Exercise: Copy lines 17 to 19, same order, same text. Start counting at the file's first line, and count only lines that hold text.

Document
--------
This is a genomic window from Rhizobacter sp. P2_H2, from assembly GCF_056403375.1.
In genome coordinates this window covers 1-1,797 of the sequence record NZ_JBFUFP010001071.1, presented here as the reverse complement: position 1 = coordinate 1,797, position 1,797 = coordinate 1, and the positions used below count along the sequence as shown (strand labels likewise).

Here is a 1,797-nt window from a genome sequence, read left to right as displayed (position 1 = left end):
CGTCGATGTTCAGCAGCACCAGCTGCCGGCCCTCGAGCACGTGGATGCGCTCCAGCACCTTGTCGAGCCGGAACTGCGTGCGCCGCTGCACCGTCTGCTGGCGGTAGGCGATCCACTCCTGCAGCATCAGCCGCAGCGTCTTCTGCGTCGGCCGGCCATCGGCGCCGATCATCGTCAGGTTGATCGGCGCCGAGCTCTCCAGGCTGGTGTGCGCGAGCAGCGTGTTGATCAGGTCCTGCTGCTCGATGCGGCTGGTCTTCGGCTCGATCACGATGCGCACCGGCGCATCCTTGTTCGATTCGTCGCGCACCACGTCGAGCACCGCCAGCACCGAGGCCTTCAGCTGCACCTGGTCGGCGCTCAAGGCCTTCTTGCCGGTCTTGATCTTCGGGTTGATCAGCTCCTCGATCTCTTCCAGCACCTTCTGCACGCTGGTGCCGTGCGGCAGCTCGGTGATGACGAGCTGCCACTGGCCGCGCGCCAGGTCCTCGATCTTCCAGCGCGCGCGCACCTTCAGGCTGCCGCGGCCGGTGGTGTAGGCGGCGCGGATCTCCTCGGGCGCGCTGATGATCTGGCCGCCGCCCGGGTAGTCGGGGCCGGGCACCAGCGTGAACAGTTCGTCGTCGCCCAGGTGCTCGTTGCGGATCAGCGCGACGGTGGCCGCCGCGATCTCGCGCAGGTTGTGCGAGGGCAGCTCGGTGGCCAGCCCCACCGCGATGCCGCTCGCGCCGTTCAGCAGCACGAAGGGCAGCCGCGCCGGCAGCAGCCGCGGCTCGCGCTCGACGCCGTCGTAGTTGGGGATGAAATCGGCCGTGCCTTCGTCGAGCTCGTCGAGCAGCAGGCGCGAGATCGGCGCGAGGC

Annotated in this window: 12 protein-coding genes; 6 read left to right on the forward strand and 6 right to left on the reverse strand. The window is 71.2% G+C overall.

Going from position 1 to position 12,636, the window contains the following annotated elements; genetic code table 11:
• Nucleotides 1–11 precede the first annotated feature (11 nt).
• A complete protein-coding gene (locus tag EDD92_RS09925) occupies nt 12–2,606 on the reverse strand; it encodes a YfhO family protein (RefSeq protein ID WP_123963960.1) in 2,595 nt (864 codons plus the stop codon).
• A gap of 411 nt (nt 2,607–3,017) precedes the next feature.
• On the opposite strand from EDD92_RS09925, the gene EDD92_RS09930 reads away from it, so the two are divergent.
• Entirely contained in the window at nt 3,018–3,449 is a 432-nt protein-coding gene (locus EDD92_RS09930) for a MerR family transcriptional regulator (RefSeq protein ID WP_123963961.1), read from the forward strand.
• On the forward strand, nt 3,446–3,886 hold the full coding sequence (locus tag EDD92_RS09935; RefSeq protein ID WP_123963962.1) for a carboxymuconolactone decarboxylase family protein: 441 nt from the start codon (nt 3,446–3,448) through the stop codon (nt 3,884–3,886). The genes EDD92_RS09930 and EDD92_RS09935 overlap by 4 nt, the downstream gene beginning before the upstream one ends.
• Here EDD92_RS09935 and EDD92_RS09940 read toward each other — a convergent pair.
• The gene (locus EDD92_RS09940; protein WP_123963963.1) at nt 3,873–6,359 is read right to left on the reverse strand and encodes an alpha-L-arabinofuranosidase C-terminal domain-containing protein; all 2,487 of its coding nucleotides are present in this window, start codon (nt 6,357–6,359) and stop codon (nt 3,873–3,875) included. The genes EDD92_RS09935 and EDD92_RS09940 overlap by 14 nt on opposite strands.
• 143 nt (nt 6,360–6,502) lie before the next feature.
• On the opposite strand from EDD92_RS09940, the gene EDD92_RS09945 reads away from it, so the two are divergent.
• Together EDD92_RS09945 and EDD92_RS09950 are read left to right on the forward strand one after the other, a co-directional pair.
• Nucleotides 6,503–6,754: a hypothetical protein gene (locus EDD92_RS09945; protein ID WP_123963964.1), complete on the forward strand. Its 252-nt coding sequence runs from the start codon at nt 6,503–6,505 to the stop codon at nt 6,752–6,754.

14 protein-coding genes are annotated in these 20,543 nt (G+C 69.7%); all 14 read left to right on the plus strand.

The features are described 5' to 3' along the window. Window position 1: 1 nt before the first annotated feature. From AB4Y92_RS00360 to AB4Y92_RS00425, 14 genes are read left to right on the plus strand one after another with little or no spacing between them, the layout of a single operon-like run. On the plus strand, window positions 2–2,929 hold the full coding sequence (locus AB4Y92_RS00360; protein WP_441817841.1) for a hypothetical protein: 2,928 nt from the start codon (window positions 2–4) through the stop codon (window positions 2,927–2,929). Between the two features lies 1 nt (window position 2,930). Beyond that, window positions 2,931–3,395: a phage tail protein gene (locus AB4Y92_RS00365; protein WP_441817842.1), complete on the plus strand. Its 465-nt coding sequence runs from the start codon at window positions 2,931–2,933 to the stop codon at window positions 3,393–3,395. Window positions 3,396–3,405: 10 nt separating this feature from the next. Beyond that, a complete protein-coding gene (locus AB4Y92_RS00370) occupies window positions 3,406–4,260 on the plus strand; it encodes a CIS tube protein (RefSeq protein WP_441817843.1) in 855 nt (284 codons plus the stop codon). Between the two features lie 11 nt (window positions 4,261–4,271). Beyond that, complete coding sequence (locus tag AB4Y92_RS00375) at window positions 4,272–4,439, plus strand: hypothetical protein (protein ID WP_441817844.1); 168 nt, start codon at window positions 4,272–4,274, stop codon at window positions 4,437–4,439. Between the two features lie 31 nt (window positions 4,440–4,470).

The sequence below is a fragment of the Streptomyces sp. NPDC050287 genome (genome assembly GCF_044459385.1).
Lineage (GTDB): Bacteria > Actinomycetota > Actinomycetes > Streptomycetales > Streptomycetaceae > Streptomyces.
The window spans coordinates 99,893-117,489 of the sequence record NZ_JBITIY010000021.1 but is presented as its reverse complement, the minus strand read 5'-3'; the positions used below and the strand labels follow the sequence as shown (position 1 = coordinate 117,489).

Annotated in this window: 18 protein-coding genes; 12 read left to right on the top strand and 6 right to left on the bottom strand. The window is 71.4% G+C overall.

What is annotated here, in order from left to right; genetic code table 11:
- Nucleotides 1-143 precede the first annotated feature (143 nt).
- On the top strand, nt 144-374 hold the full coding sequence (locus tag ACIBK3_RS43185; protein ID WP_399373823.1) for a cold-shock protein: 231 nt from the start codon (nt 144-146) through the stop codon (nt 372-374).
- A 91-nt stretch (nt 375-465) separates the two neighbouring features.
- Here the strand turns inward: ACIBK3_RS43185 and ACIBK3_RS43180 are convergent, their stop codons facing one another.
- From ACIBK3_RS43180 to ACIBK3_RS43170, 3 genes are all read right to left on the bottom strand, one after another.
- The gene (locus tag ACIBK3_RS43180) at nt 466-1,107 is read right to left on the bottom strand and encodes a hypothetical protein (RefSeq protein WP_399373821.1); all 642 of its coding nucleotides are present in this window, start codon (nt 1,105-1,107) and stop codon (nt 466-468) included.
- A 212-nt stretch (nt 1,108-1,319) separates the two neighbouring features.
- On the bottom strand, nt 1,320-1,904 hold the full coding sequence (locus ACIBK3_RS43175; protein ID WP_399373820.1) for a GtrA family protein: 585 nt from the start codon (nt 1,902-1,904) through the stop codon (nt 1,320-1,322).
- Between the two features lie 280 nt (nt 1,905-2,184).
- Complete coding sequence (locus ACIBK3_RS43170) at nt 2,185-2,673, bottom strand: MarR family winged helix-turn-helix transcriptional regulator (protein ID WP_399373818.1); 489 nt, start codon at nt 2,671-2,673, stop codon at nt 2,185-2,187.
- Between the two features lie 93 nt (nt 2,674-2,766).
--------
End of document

• Together EDD92_RS09945 and EDD92_RS09950 are read left to right on the forward strand one after the other, a co-directional pair.
• Nucleotides 6,503–6,754: a hypothetical protein gene (locus EDD92_RS09945; protein ID WP_123963964.1), complete on the forward strand. Its 252-nt coding sequence runs from the start codon at nt 6,503–6,505 to the stop codon at nt 6,752–6,754.

14 protein-coding genes are annotated in these 20,543 nt (G+C 69.7%); all 14 read left to right on the plus strand.